The position that would arise under this Bill has been compared with the position under the Road Safety Act: it is questioned whether the discretion should be extended to that Act. I hope that the day will come when magistrates can be trusted with a discretion under that Act, but I do not think that it has yet come. I believe that that is an exception to the rule; but one day I hope that it will come. In my view, this Bill will be an improvement to the law because, as I have said, it will deal with the man who is described by probation officers as "motor car mad"; that is to say, those who cannot do anything except drive cars, and who cannot be restrained from driving cars. I think that this Bill will cope with the situation which arises from those cases. Therefore, while I agree with the two noble Lords who have requested that a stiffer view should be taken of this serious offence, I nevertheless think that this Bill might well find its way on to the Statute Book.

5.54 p.m.


My Lords, the House is grateful to my noble friend for introducing this short Bill this evening. It is directed to a limited problem, but in the Government's view it is an important mea-sure. The noble Lord, Lord Nugent, asked me whether I could, as it were, quantify the size of the problem. I am afraid that I cannot do that. What I can say is that the views of the legal profession, starting with the Lord Chief Justice and spread over the nation as a whole, have convinced my right honourable friend the Minister of Transport that this measure is necessary. That is why we have this short Bill introduced this evening in your Lordships' House.

I think that nearly everybody who has spoken is himself a magistrate and has experience of this particular problem; and I know that the views expressed are reinforced by the leaders of the legal profession. We believe that affairs as they now exist create difficulties which hamper the rehabilitation of a large number of young offenders who are unlikely to find useful employment or to settle down in society unless they can lawfully drive a car, but which, in a significant number of cases, virtually make criminals of boys who might otherwise have got through a period of car-mad adolescence, not without contact with the law, but at least without serious crime.

We have to face the fact that driving while disqualified is a difficult offence to deal with. Disqualification itself is a means of removing dangerous drivers from the road. It is also a deterrent of unique value to the most serious road traffic offences, and buttresses an import-ant part of our road traffic law. Driving while disqualified involves an element of contempt of court—indeed, of the whole fabric of road traffic law—which makes it particularly serious. I think the noble Lord. Lord Nugent, expressed concern about this aspect of the problem. For many drivers it is probably self-enforcing. I suspect that some who, wrongly, feel that, say, a conviction for speeding would not mark them as anti-social, would still regard it as nearly unthinkable to ignore any disqualification which the courts might impose in respect of the offence, and would view the possible consequences of doing so, not only the legal consequences but the withdrawal of trust on the part of their employers, for example, as quite un-acceptable. But for the car-mad youngster the situation is very different. His desire to drive is so great that a disqualification is very difficult indeed to observe. There are only two things that will make him observe it: one is the risk of being caught; the other is the chance that by observing a supportable period of disqualification he can gain the opportunity of a new start and then drive law-fully.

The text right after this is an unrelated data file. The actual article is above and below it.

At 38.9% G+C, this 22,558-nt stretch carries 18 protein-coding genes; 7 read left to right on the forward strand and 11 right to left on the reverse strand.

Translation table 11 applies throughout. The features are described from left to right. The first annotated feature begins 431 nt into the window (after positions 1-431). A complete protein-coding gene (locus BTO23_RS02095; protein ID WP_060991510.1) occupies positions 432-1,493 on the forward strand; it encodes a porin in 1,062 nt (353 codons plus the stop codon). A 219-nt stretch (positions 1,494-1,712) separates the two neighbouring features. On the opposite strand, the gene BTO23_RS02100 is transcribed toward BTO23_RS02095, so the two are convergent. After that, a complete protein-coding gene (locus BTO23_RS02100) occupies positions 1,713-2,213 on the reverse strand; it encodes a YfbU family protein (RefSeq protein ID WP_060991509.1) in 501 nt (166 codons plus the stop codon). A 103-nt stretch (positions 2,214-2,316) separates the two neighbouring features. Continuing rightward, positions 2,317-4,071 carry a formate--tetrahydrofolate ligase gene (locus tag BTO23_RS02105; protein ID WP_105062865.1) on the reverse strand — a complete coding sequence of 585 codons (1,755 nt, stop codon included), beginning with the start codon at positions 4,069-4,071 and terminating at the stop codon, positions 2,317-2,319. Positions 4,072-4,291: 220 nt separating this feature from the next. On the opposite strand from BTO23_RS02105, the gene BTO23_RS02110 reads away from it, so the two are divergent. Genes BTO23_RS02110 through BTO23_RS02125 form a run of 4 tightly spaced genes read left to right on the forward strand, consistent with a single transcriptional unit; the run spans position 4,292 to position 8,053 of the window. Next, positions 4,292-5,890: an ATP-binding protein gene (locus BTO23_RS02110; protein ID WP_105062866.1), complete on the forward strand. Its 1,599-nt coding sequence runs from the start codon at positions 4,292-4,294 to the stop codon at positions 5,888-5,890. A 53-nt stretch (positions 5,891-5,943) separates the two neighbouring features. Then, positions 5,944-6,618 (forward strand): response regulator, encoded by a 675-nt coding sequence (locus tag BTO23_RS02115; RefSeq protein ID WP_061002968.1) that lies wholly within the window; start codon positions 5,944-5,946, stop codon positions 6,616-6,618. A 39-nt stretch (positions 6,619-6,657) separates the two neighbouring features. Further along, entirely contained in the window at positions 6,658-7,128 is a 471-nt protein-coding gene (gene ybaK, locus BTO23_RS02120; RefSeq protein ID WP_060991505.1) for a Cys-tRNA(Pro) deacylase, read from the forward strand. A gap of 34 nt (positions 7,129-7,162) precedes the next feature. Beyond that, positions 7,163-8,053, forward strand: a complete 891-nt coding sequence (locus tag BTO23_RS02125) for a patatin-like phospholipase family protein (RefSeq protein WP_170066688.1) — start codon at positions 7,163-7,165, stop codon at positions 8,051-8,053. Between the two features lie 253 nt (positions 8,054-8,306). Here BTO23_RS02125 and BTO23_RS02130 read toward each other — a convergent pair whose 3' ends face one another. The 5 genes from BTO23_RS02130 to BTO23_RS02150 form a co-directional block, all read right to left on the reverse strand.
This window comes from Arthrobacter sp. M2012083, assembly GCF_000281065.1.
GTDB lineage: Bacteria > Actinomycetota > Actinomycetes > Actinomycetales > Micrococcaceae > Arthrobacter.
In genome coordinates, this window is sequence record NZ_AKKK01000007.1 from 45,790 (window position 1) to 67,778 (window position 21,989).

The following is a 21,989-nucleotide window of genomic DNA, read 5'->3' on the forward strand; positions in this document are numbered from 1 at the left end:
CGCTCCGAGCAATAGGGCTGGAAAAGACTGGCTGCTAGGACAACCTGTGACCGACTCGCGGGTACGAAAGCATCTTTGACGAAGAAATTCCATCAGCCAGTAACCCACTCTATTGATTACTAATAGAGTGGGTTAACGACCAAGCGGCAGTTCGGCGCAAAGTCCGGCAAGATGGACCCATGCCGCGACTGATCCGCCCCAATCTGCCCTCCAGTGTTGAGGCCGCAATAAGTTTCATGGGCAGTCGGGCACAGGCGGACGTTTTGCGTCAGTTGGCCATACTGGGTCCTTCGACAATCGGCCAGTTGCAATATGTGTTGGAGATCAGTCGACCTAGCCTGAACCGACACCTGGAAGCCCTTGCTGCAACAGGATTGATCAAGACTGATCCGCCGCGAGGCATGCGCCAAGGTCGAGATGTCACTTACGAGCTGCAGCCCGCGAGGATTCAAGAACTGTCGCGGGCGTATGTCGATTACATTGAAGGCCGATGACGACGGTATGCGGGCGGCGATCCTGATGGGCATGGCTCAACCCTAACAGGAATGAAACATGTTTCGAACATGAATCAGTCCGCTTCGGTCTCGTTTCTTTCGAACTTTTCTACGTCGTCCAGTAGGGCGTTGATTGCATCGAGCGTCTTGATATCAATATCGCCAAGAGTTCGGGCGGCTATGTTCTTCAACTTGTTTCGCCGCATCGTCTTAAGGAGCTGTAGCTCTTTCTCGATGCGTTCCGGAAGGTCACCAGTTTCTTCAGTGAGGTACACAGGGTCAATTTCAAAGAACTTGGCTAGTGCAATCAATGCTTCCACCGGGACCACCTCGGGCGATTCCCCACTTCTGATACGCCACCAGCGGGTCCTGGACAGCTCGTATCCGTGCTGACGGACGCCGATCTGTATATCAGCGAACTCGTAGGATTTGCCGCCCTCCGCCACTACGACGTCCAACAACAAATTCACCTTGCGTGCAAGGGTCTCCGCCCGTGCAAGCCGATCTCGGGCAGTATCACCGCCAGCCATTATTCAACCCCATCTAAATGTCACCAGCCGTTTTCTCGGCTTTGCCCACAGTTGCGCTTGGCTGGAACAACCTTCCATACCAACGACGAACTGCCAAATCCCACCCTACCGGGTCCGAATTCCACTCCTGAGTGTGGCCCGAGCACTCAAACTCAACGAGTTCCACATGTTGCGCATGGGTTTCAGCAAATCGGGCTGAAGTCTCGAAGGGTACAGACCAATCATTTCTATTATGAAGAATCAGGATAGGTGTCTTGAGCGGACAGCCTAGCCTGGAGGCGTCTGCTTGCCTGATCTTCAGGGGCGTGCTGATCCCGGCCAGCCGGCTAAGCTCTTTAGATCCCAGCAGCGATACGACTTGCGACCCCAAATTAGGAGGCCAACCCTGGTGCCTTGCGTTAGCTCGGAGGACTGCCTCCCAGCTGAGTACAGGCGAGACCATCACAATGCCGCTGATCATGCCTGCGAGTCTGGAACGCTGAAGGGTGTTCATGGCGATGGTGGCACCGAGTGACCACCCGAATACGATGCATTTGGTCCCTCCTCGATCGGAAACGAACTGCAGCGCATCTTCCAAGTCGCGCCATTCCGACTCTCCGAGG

The operative word here is "support-able". A long period of disqualification will leave a youngster such as this with no hope of ever making good as a responsible and law-abiding driver. The period of mandatory disqualifications under the Road Traffic Act is no more than one year and, apart from disqualifications from totting-up and for driving while disqualified, all disqualifications are concurrent. This was a point made by the noble Lord, Lord Swaythling. The courts are, in general, therefore free to avoid very long periods of disqualification, and for the most part we may assume that they impose them only where they consider a long disqualifica- tion necessary as a deterrent or to protect the public against a dangerous driver. In the case of consecutive disqualifications, however, they have no option but to impose periods which may in aggregate be very long, irrespective of their views on its value in the particular case.